Tag

seascape

Our Journey, Photography

The Oregon Coast

The Oregon Coast
The Oregon Coast
The Oregon Coast
The Oregon Coast
The Oregon Coast
The Oregon Coast

Brookings is a sleepy little town that stretches along US 101 with a few small off shoots that lead to the shoreline. The true gem of this town, for us at least, was that just five minutes outside of town was a scenic highway with gorgeous sea stacks. Compared to the east coast, where such sights are rare, these jagged rock islands, dotted with occasional trees, are quite impressive. We also enjoyed the intensity of the ocean here. In Virginia, the waves are much tamer and you typically only see comparably sized waves when hurricanes approach. Here however, it was just another day at the beach.

Despite the fortune of being so close to so many places to shoot, we quickly learned that it was not going to be as easy as we thought. While most of the sea stacks were visible at odd angles here and there along the twisting highway, they were nearly inaccessible by foot. This was due to the fact that the highway ran alongside steep cliffs that were covered in an overgrowth of ferns and dense brush. Once you made your way through the brush you were faced with the decision of whether it was worth it to slide down the nearly 90 degree angled muddy embankment to the beach itself. Having spent the past several weeks seeing firsthand the number of mudslides that had damaged the area, we decided that was probably not the best plan and made due with what we could access with reasonable safety.

One of the places that we found to be fairly easy to consistently get to was called Whales Head Beach. Here we found numerous large boulders that were surrounded by shallow tidal pools which, as the sun set, made for beautiful reflections. Despite being aware of the tide tables, there were occasionally rather defiant waves that swept much further up the beach than predictable. One such wave left me quite soaked as the wave crashed into the rock I was standing on before I could make a run for it. We both got a good laugh out of it but I learned my lesson after that incident and kept to higher ground.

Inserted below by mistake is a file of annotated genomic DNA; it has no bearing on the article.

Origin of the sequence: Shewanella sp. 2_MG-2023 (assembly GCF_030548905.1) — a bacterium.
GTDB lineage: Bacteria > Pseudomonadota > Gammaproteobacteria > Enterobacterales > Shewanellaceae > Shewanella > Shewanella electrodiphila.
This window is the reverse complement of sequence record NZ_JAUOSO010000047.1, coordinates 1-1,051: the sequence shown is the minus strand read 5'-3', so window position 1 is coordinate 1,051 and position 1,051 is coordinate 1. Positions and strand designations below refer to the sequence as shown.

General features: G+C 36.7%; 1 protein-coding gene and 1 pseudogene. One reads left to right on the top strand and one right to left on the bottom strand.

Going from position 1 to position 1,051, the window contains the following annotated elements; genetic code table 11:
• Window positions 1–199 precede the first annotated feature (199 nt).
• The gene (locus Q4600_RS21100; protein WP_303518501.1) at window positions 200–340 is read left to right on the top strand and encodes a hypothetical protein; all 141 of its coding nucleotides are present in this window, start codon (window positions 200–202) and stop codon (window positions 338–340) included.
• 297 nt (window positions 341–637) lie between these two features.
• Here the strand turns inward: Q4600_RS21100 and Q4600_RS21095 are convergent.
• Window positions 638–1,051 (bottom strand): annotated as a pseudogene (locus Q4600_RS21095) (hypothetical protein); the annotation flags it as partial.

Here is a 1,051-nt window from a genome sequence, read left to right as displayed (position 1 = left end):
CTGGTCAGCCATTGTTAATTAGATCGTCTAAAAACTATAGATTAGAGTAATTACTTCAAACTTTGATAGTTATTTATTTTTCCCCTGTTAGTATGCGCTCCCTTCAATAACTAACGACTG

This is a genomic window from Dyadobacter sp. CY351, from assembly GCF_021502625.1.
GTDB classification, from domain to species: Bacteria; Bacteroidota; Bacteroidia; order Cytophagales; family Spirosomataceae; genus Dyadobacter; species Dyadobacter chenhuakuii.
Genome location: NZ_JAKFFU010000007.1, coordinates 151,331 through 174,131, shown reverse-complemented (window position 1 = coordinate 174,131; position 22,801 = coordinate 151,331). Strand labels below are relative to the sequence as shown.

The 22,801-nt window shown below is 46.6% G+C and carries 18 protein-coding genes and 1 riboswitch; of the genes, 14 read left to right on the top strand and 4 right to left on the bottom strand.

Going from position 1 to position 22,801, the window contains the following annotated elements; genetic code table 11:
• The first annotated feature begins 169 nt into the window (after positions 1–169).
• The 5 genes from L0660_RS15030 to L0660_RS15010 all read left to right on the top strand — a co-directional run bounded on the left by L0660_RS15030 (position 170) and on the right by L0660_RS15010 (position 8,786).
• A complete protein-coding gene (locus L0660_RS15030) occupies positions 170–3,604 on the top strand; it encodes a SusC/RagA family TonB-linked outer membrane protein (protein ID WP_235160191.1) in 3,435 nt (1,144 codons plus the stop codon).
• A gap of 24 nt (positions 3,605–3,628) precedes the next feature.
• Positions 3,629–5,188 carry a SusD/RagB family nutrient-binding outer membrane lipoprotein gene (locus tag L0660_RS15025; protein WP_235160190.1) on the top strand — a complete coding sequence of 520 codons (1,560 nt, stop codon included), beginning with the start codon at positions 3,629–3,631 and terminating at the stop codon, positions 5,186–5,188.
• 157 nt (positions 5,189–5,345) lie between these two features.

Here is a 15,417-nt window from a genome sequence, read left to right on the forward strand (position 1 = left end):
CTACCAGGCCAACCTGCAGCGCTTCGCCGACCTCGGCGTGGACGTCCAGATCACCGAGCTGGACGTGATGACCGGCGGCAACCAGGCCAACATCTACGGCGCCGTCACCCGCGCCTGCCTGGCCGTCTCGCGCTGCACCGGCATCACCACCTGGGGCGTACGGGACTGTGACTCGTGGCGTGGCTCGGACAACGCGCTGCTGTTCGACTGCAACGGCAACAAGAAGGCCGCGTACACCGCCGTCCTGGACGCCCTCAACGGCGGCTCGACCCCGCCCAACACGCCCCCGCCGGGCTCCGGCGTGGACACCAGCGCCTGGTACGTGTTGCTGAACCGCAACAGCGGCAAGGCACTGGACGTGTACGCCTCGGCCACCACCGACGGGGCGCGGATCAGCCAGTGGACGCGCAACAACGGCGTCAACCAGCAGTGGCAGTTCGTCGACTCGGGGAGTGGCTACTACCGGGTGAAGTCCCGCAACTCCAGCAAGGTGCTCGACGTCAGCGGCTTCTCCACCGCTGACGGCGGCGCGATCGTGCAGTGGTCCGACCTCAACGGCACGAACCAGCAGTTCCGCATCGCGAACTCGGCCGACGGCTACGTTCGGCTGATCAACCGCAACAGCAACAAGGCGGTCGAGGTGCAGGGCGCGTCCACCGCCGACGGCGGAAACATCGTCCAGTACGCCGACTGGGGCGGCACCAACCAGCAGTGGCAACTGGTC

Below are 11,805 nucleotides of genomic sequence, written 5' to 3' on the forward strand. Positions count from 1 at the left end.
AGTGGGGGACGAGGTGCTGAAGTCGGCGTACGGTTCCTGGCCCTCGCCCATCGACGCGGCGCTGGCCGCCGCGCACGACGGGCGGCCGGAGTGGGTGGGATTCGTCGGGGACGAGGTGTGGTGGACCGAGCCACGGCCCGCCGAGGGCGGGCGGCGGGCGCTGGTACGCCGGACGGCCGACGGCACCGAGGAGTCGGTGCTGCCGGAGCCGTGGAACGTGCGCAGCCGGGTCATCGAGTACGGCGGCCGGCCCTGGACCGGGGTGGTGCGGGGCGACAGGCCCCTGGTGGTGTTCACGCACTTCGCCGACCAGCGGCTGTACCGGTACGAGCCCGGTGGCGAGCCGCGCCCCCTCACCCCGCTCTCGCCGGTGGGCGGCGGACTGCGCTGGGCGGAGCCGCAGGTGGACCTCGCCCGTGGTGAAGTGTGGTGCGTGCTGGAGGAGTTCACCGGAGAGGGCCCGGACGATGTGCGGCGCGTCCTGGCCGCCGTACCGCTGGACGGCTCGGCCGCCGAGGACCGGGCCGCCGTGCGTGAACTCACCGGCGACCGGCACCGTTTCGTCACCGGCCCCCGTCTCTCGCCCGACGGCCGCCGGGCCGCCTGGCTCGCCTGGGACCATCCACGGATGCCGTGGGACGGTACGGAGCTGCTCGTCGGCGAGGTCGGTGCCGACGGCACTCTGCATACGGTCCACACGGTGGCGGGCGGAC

Consistently, the biggest problem we faced was the erratic weather along the coast. Every day it would call for rain but it was 50/50 as to whether it would actually amount to anything. On some days you would find thick, dense clouds that would make their way along the coastline, dumping rain continuously as they blew through, and then would suddenly give way to brilliant blue skies. Other days it would do nothing but pour all day long. Needless to say, it made things a bit more challenging.

On one afternoon we decided that the weather looked fairly promising and thought that we would go capture some drone footage of the area. We drove down to a viewpoint with a high angle of visibility for tracking. I will say, that when DJI makes a product, they do an excellent job of it. We flew the drone along the coastline and had the controller suddenly give out on us. We couldn’t see any visual from the drones camera, only the distance away and elevation. We tried desperately to find out where the drone had gone, but to no avail. A passing cloud of rain began pelting us with large rain drops and we feared that after so many adventures with it, we had finally lost our drone. Just when we had started to give up hope, we began to hear a recurring beep that let us know the home function was kicking in as the battery was about to die. I scanned the skies, squinting to try and keep from getting rain in my eyes as I quickly became soaked. Several minutes later and the buzzing of the drones rotors soon became loud and the drone made a delicate landing right back where we had first taken off. We hastily packed it back up and went back to the RV. When we finally got a chance to look at the footage, we were startled to find that the drone had gone from along the coastline directly into the thick forest nearby. By some miracle it had barely avoided hitting trees all around it and had made its way back to us.

At the end of the week, we packed up our things and headed further up the coast to the even smaller town of Bandon. The area is well known to photographers for such rock formations as Face Rock, the Wizard’s Hat and the Cat and Kitten’s Rock. Once we had setup camp we headed down to the state beach area and began to scout ideal locations to shoot from. Along the rocky cliffs you can find small caves worn into the stone as well as countless arches and spires. Just a few hundred feet out into the waves were dozens of jagged sea stacks that the waves hammered on furiously. Compared to the rest of the area which looked rather calm, this area seemed to be teeming with activity and waves. In addition to the choppy seas, there were also a few springs of water that ran off from the cliffs and into the sea. If you stood long enough in the path of these tiny streams your feet would slowly be swallowed up. One of the most appealing characteristics of the area was the amount of light that was reflected back from where these streams met the ocean. Coupled with the golden light of sunset and a set of filters made Brandon quite transfixed with getting as many shots as he could. We were warned though, that minding the tide was crucial throughout the area, as the tide comes in fast, and people have been trapped, and even drowned being caught up in the tides and washed away by “sneaker waves”. It became my task to ensure that while he was focusing on the camera that I give warning whenever the waves got too high. All in all, the first evening we were there we were treated with one of the most intense sunsets of the trip so far.